When a bootleg live CD just has a picture of the bass player on the front, you know you’re not in for a perfect listening experience (Motorhead, Kiss and Iron Maiden bootlegs excepted). Nothing against Johnny Lee Middleton of course, but it would make more sense to put Jon or Criss Oliva on the cover. U.S.A. 1990 (released 1994) comes from Live Storm in Italy, where many bootlegs originated. It seems to consist of songs from multiple shows, due to the repeating “Of Rage and War” and “Hounds”.
Repeat aside, U.S.A. 1990 focuses on early heavy tracks with not a single ballad. Fans of early ‘Tage are going to love getting live versions of “The Dungeons are Calling” and “City Beneath the Surface” from the Dungeons are Calling EP (1984). There is also the amazing riff-tastic title track from Sirens (1983), to this day still one of their best tracks. Interestly enough, this very same version of “Sirens” was released officially (and in official sound quality) as a bonus track on the long deleted Music For Nations pressing of Sirens. You can tell when Jon screams “Danke schön! Hello Deutschland! You are metal!” It’s the same version…but wait a sec! Last I checked, Deutschland is not in the U.S.A.! Such is the charm of a bootleg release.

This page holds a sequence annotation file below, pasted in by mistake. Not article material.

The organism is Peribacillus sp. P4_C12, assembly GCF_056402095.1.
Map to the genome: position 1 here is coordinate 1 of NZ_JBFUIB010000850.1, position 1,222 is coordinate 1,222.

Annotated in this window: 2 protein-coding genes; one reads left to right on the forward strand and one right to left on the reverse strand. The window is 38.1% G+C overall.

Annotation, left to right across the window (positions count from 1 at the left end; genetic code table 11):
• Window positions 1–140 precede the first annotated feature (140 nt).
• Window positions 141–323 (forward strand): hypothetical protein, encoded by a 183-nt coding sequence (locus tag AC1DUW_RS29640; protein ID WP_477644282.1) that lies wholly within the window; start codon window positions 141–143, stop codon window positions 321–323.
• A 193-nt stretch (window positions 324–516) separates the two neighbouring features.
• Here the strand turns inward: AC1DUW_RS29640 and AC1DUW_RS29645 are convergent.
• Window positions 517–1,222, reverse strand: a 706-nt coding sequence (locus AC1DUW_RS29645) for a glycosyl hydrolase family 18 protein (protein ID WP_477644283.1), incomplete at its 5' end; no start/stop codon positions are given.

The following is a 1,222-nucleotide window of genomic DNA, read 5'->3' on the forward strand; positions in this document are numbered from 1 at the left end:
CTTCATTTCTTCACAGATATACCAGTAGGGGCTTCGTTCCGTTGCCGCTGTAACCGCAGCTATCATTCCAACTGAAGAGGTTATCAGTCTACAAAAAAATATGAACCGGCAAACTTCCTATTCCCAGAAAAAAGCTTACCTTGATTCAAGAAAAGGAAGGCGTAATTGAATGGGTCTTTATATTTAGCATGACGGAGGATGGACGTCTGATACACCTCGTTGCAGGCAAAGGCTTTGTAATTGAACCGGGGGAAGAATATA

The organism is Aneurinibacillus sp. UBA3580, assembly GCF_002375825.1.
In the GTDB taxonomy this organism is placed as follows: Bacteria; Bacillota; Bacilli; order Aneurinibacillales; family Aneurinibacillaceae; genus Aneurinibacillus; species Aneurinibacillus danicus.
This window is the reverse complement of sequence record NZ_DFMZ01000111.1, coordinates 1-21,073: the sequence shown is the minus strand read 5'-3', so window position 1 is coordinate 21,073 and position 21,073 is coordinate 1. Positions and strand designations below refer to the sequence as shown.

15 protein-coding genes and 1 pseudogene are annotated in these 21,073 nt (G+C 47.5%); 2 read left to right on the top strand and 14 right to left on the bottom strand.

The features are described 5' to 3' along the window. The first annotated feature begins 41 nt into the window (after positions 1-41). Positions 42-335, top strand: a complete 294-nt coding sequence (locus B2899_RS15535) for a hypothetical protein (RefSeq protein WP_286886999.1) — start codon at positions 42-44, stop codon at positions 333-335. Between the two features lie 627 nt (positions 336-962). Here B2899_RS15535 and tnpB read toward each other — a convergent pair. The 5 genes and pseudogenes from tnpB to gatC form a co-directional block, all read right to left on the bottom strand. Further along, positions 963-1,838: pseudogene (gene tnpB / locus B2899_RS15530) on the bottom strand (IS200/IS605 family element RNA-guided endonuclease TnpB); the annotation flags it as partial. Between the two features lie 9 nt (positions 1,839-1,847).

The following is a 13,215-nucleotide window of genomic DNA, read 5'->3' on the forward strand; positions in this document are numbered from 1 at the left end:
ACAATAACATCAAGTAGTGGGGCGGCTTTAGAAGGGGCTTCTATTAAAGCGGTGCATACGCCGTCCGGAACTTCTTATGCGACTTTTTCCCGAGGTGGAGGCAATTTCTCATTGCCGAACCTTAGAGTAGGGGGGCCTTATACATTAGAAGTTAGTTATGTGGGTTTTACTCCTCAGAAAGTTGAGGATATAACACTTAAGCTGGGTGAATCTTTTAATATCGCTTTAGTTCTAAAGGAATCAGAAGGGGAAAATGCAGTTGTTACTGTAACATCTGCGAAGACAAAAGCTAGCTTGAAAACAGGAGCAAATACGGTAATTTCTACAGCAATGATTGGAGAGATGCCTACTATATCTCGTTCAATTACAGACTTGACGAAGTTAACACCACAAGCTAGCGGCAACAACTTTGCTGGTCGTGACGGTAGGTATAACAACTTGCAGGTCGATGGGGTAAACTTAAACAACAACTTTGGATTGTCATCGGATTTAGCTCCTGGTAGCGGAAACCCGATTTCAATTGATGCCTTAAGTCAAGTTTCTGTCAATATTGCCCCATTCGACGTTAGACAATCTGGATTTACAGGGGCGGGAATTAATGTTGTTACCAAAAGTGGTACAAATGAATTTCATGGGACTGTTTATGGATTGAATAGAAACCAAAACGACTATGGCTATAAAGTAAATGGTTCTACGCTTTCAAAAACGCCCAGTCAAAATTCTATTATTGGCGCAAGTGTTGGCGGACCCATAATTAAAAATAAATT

“Hounds” from Gutter Ballet (1990) is ominous and evil-sounding, made more so by Jon’s blood curdling screams and howls. He calls it “doom music”. Also from 1990, “She’s in Love” is just speed on top of riffs on top of screams. Gutter Ballet was an ambitious album, and part of that was a three-song suite about insanity. From that suite “Thorazine Shuffle” is lifted, a classic example of Criss Oliva’s style of snaky guitars. “Of Rage and War” brings another menacing riff, and a topical lyrical message:
Better listen to me you son of a bitch,
Better disarm those missiles sleeping in the ditch,
You have no goddamn right to do the things you do,
The world would be a better place if we were rid of you!
“Sirens” is the centerpiece, a stormy metal drama loaded with waves of guitar crashing against the rocks, wrecking everything in their way. Jon’s shrieks warn away the meek and timid. Only the strong will survive the “Sirens”. You will find no refuge in the “Hall of the Mountain King” either. This castle of stone shall offer no protection from the riffage pouring down. Madness reigns, so just go with the groove and get your stomping boots on. The final track is the upbeat rager “Power of the Night”, the title track from their 1985 album. It’s a string of lyrical cliches backed by some serious heavy rock. Raise the fist of the metal child! Unfortunately the track is cut short.
U.S.A. 1990 is a fairly common bootleg, so if you find one in the $7-8 range, take a shot.